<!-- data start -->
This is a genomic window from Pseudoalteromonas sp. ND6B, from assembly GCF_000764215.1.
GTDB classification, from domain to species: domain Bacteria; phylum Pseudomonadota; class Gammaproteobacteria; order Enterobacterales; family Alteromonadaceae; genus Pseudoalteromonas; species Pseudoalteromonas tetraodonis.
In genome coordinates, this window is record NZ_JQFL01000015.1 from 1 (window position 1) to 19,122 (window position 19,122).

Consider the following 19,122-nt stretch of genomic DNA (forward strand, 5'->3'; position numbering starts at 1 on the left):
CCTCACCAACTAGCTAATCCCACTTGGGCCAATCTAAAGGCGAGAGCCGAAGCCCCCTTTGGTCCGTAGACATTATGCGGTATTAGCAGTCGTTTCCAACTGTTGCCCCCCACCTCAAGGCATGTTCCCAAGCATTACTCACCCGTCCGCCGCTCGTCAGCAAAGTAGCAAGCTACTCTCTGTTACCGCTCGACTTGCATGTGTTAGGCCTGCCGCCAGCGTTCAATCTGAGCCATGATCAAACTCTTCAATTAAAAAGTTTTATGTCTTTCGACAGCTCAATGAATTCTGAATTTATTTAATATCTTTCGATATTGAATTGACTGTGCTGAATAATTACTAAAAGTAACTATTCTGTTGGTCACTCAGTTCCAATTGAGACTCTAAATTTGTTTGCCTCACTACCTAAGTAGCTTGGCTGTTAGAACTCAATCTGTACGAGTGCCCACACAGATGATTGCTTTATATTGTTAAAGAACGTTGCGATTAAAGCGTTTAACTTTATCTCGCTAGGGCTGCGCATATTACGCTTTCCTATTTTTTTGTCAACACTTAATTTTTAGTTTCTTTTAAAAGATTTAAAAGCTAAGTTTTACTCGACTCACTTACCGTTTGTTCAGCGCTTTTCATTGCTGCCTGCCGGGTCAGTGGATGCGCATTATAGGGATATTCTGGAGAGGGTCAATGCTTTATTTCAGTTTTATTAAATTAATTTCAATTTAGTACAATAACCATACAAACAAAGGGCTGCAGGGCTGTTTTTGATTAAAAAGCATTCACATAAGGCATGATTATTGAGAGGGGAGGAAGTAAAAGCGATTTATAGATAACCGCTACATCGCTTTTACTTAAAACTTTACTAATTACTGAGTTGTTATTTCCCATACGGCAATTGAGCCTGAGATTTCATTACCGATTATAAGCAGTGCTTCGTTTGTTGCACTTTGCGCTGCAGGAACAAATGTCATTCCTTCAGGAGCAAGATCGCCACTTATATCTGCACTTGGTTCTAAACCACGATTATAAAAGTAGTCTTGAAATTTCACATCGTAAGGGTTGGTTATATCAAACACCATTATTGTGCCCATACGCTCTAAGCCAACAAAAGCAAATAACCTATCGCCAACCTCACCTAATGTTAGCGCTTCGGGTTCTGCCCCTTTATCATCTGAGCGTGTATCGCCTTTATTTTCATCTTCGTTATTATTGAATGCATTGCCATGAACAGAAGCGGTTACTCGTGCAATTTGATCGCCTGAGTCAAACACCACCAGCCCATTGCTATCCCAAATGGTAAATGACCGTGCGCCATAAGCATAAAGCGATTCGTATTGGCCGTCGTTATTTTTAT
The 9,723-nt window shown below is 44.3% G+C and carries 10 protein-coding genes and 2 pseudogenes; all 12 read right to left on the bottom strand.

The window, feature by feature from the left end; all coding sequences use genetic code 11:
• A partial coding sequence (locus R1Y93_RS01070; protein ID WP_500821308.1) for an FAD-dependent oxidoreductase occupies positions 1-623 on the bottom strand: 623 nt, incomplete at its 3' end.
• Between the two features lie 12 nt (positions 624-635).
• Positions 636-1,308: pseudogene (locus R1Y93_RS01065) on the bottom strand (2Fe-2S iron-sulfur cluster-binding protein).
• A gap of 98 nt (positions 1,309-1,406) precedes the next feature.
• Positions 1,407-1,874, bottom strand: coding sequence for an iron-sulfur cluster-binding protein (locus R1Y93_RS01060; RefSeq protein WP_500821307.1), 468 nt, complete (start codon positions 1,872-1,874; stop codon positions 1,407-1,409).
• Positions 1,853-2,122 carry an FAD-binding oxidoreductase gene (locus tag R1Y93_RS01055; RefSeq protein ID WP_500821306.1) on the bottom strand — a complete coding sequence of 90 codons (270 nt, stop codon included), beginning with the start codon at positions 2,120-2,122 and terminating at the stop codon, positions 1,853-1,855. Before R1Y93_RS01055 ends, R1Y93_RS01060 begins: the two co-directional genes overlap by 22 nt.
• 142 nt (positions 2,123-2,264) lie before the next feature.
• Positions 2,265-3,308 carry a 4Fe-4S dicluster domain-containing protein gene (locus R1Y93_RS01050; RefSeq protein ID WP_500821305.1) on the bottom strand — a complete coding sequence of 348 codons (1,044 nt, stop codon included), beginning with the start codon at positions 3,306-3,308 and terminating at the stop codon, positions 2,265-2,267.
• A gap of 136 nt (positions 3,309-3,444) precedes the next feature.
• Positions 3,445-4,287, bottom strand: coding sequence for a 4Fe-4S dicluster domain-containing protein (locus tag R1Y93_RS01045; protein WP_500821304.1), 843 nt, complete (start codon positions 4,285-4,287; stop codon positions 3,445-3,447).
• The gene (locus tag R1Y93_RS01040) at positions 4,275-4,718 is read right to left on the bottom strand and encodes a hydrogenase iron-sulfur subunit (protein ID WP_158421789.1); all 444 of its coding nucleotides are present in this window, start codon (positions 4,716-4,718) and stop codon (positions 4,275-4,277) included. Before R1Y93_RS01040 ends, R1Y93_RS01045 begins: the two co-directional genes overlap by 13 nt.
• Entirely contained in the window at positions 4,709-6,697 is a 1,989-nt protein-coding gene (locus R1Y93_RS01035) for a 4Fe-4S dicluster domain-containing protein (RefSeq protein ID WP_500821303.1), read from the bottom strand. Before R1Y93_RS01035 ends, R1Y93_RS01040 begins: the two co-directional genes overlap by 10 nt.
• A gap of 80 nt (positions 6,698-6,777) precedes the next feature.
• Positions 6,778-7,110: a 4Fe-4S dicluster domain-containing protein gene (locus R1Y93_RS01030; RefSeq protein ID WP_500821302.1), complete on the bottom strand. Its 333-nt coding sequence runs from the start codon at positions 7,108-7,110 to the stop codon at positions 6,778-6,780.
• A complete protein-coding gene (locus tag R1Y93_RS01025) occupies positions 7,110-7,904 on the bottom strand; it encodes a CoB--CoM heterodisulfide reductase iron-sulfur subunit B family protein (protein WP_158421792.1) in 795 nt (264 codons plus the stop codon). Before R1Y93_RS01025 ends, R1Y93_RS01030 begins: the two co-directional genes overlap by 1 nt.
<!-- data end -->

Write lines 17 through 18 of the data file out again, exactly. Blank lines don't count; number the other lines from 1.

• Positions 3,445-4,287, bottom strand: coding sequence for a 4Fe-4S dicluster domain-containing protein (locus tag R1Y93_RS01045; protein WP_500821304.1), 843 nt, complete (start codon positions 4,285-4,287; stop codon positions 3,445-3,447).
• The gene (locus tag R1Y93_RS01040) at positions 4,275-4,718 is read right to left on the bottom strand and encodes a hydrogenase iron-sulfur subunit (protein ID WP_158421789.1); all 444 of its coding nucleotides are present in this window, start codon (positions 4,716-4,718) and stop codon (positions 4,275-4,277) included. Before R1Y93_RS01040 ends, R1Y93_RS01045 begins: the two co-directional genes overlap by 13 nt.